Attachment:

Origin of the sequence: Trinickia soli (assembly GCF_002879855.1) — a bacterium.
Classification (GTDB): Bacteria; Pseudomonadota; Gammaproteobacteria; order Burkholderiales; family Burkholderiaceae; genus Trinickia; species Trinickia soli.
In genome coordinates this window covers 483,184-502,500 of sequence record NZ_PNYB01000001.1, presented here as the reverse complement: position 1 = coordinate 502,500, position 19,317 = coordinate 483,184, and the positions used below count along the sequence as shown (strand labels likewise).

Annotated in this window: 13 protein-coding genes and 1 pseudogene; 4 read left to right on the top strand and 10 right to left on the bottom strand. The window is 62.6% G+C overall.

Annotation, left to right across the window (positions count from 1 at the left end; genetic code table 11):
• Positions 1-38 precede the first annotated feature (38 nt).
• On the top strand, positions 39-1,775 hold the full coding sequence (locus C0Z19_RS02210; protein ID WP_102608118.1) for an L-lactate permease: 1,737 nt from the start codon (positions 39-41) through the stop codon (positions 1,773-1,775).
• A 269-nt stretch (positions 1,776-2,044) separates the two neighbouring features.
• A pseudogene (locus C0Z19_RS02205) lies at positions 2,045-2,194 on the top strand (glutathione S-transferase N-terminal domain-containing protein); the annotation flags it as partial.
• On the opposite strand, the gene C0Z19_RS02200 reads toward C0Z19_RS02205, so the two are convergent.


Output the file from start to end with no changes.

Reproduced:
Origin of the sequence: Trinickia soli (assembly GCF_002879855.1) — a bacterium.
Classification (GTDB): Bacteria; Pseudomonadota; Gammaproteobacteria; order Burkholderiales; family Burkholderiaceae; genus Trinickia; species Trinickia soli.
In genome coordinates this window covers 483,184-502,500 of sequence record NZ_PNYB01000001.1, presented here as the reverse complement: position 1 = coordinate 502,500, position 19,317 = coordinate 483,184, and the positions used below count along the sequence as shown (strand labels likewise).

Annotated in this window: 13 protein-coding genes and 1 pseudogene; 4 read left to right on the top strand and 10 right to left on the bottom strand. The window is 62.6% G+C overall.

Annotation, left to right across the window (positions count from 1 at the left end; genetic code table 11):
• Positions 1-38 precede the first annotated feature (38 nt).
• On the top strand, positions 39-1,775 hold the full coding sequence (locus C0Z19_RS02210; protein ID WP_102608118.1) for an L-lactate permease: 1,737 nt from the start codon (positions 39-41) through the stop codon (positions 1,773-1,775).
• A 269-nt stretch (positions 1,776-2,044) separates the two neighbouring features.
• A pseudogene (locus C0Z19_RS02205) lies at positions 2,045-2,194 on the top strand (glutathione S-transferase N-terminal domain-containing protein); the annotation flags it as partial.
• On the opposite strand, the gene C0Z19_RS02200 reads toward C0Z19_RS02205, so the two are convergent.